(49) From conversations in June 1992 and April 1993 with Edwin Green, the Midland Bank's archivist since 1974. Green said that there was a very close working relationship between the higher management of the Bank of England and the directors of the main London banks. The government still believed that London was the centre of the banking world and the Bank of England would have ensured that the failure of banks elsewhere were not repeated in London. There were also discussions with Dr John Booker, the archivist and curator of Lloyds Bank in March and April 1993.

(50) From a reading of the accounts of the period.

(51) The Sunday Express of 5 January 1936 contains an advertisement from Cutler and Co., a developer of houses in Harrow offering mortgages on special terms to bank employees. The Burnley Building Society tried to gain a position as a main lender to bank employees but with only modest success. This might have been because the secretary Walter Harvey was a former banker and a member of the Institution of Bankers. From an interview with G.H. Lees (January 1993), former General Manager of National Association of Local Government Officers Building Society who knew Harvey.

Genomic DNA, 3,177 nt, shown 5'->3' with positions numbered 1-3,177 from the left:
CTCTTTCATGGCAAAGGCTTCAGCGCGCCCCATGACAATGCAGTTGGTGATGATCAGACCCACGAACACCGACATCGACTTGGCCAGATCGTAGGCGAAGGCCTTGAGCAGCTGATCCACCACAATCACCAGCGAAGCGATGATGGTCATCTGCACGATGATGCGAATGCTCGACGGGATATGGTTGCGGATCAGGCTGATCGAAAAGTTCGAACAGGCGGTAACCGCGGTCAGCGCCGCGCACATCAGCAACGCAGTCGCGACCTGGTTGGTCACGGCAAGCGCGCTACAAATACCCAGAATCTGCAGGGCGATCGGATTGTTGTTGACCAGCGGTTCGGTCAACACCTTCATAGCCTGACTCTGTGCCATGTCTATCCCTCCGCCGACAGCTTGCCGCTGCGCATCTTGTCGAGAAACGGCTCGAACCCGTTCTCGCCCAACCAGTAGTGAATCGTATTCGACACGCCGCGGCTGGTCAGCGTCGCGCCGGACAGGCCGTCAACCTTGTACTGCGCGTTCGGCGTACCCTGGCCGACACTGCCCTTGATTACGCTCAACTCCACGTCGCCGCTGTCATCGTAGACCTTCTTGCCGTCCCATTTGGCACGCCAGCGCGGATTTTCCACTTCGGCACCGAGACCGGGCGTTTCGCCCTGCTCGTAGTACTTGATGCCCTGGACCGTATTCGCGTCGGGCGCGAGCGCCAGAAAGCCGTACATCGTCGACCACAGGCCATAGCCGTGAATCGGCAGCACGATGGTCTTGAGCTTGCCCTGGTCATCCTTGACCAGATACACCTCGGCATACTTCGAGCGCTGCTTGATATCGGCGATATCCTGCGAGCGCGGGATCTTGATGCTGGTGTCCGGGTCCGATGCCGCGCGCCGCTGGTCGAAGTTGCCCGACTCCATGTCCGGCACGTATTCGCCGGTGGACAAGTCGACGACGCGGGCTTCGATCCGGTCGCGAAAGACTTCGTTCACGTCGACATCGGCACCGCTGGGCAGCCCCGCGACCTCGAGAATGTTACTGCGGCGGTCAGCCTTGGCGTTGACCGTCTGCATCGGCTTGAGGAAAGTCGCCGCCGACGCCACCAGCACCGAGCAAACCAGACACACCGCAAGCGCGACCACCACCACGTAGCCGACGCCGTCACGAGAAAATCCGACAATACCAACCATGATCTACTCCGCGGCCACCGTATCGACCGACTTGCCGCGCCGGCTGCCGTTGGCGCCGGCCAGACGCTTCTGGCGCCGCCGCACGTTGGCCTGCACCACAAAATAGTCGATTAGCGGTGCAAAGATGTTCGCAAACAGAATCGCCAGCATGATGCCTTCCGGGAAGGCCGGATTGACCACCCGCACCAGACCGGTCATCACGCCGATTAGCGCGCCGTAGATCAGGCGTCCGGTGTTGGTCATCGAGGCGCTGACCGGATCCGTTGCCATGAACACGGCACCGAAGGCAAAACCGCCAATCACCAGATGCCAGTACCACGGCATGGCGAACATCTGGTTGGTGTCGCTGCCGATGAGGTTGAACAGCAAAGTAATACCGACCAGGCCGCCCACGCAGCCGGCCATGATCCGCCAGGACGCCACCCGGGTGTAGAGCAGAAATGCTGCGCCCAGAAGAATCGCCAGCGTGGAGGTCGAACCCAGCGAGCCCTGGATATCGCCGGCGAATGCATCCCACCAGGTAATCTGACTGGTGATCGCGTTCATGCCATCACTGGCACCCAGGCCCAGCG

(52) The interviews with Jessie Campbell took place in December 1992 and February 1993, those with Edwin Green were in March and October 1993.

(53) From the archives of Barclays Bank at Wythenshawe, vol. 5, Letters to Branches from Lombard Street, 1935-1936.

(54) Illustrated Carpenter and Builder.17 January 1936.

(55) From a conversation in February 1994 with Edward Foskett, a retired Martins Bank manager.

(56) From conversations with Jessie Campbell and Edwin Green in 1993 and 1994.

(57) From the archives of Barclays Bank. Letter of 18 February 1937 from the general managers on staff loans and letter of the 27 August 1945 H.O.Circular S6 re Loans to Staff for House Purchase.

(58) The Banker (July 1938), p. 35.

(59) The Economist (February 18,1939),p. 348.